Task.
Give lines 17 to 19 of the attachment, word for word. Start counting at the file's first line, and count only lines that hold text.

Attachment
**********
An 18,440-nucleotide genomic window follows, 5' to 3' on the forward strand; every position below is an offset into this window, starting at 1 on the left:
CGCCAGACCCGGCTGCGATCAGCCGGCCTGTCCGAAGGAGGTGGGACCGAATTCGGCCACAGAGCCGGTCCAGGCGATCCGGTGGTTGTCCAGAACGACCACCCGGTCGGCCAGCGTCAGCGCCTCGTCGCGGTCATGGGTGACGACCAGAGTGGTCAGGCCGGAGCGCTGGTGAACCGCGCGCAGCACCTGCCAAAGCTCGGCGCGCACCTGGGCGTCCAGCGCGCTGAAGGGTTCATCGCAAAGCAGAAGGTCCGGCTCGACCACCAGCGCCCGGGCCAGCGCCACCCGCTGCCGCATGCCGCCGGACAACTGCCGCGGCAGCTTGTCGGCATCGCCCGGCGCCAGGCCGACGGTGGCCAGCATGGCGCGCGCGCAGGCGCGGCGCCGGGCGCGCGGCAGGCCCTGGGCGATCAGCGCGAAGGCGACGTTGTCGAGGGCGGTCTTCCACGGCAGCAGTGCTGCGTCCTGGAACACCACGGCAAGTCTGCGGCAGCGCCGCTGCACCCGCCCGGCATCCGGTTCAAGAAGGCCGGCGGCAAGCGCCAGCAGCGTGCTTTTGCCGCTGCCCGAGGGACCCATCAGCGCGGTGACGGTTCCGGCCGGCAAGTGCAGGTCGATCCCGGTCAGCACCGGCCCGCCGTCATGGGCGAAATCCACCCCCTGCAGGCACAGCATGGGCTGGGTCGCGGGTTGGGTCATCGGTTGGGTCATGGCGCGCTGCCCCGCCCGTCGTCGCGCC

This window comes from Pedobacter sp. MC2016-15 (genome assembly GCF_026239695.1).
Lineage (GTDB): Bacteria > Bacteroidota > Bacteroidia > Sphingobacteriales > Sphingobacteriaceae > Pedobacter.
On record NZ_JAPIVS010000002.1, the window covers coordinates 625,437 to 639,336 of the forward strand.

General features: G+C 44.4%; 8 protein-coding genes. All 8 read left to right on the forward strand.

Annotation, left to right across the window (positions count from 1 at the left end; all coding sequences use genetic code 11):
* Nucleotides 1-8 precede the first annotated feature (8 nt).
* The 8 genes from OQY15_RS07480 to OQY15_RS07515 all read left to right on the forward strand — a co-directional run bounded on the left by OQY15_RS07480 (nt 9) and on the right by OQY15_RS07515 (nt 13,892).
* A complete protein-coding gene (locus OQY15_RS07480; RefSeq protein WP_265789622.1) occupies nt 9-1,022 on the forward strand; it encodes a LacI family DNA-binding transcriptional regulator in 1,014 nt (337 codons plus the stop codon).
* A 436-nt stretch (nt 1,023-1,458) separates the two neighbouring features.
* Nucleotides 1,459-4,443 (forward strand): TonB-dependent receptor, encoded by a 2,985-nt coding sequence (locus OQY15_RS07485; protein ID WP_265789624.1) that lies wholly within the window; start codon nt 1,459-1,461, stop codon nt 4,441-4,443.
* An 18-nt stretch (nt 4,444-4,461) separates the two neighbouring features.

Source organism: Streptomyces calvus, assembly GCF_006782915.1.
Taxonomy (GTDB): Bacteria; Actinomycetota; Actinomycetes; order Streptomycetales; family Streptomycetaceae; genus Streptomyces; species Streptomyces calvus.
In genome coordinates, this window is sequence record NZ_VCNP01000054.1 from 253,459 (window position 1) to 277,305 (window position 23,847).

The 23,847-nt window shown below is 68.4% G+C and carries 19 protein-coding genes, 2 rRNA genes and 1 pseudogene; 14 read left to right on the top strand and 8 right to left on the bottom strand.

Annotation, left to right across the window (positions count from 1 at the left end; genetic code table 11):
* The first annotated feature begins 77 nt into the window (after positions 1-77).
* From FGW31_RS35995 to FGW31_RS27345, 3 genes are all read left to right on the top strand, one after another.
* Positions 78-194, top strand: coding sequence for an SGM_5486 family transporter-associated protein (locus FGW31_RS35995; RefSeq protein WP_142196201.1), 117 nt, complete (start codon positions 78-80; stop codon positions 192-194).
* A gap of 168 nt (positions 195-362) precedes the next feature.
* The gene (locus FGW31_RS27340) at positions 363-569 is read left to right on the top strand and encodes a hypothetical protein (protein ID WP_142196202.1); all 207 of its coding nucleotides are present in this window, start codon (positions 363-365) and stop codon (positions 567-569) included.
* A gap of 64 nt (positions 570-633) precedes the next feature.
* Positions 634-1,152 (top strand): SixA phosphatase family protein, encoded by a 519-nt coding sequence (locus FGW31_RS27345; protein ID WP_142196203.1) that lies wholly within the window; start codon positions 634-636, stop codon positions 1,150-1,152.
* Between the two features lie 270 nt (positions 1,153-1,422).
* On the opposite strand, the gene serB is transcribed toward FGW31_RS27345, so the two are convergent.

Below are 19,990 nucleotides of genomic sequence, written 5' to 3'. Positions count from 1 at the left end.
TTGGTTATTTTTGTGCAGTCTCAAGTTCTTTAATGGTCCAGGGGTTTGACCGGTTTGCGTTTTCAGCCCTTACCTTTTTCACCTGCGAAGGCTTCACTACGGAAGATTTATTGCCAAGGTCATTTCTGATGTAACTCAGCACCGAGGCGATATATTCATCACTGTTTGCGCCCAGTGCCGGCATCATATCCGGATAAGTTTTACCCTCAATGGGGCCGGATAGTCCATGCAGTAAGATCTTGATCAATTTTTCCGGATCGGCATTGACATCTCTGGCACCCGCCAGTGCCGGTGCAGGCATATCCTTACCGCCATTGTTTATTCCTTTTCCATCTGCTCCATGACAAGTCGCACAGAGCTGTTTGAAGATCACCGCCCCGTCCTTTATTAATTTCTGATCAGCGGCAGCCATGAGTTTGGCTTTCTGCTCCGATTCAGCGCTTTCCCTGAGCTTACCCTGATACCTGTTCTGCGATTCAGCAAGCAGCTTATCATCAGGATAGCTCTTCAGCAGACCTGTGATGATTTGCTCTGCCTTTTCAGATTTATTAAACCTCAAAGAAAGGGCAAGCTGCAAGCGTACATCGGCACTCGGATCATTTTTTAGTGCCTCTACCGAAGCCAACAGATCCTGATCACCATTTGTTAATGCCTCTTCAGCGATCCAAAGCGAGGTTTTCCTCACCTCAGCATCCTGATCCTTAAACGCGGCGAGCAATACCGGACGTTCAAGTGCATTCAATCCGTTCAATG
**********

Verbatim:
The 23,847-nt window shown below is 68.4% G+C and carries 19 protein-coding genes, 2 rRNA genes and 1 pseudogene; 14 read left to right on the top strand and 8 right to left on the bottom strand.

Annotation, left to right across the window (positions count from 1 at the left end; genetic code table 11):
* The first annotated feature begins 77 nt into the window (after positions 1-77).